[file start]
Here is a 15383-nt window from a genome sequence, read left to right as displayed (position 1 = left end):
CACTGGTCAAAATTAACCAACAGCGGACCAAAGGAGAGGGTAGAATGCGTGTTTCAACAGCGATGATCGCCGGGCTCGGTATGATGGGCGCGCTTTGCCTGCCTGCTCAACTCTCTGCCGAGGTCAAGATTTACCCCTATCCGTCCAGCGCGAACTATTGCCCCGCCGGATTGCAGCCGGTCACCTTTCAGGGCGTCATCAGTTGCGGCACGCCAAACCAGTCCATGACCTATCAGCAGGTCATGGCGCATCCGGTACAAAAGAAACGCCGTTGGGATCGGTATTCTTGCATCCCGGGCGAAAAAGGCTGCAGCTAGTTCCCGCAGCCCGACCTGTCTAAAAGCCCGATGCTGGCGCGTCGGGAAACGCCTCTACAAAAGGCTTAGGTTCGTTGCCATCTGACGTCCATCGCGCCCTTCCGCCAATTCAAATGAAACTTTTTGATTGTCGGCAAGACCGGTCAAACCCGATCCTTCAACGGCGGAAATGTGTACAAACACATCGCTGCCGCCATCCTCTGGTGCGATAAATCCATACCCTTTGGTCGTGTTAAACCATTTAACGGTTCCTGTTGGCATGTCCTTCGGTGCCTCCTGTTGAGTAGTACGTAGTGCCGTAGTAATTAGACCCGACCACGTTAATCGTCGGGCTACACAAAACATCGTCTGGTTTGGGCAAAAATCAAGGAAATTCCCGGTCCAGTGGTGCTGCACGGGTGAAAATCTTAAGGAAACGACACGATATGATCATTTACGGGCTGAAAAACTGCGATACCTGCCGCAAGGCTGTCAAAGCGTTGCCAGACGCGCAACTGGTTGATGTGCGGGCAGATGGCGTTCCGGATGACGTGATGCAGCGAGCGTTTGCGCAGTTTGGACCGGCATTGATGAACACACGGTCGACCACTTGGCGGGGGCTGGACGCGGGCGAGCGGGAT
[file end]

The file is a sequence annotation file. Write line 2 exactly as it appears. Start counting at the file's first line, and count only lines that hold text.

CACTGGTCAAAATTAACCAACAGCGGACCAAAGGAGAGGGTAGAATGCGTGTTTCAACAGCGATGATCGCCGGGCTCGGTATGATGGGCGCGCTTTGCCTGCCTGCTCAACTCTCTGCCGAGGTCAAGATTTACCCCTATCCGTCCAGCGCGAACTATTGCCCCGCCGGATTGCAGCCGGTCACCTTTCAGGGCGTCATCAGTTGCGGCACGCCAAACCAGTCCATGACCTATCAGCAGGTCATGGCGCATCCGGTACAAAAGAAACGCCGTTGGGATCGGTATTCTTGCATCCCGGGCGAAAAAGGCTGCAGCTAGTTCCCGCAGCCCGACCTGTCTAAAAGCCCGATGCTGGCGCGTCGGGAAACGCCTCTACAAAAGGCTTAGGTTCGTTGCCATCTGACGTCCATCGCGCCCTTCCGCCAATTCAAATGAAACTTTTTGATTGTCGGCAAGACCGGTCAAACCCGATCCTTCAACGGCGGAAATGTGTACAAACACATCGCTGCCGCCATCCTCTGGTGCGATAAATCCATACCCTTTGGTCGTGTTAAACCATTTAACGGTTCCTGTTGGCATGTCCTTCGGTGCCTCCTGTTGAGTAGTACGTAGTGCCGTAGTAATTAGACCCGACCACGTTAATCGTCGGGCTACACAAAACATCGTCTGGTTTGGGCAAAAATCAAGGAAATTCCCGGTCCAGTGGTGCTGCACGGGTGAAAATCTTAAGGAAACGACACGATATGATCATTTACGGGCTGAAAAACTGCGATACCTGCCGCAAGGCTGTCAAAGCGTTGCCAGACGCGCAACTGGTTGATGTGCGGGCAGATGGCGTTCCGGATGACGTGATGCAGCGAGCGTTTGCGCAGTTTGGACCGGCATTGATGAACACACGGTCGACCACTTGGCGGGGGCTGGACGCGGGCGAGCGGGAT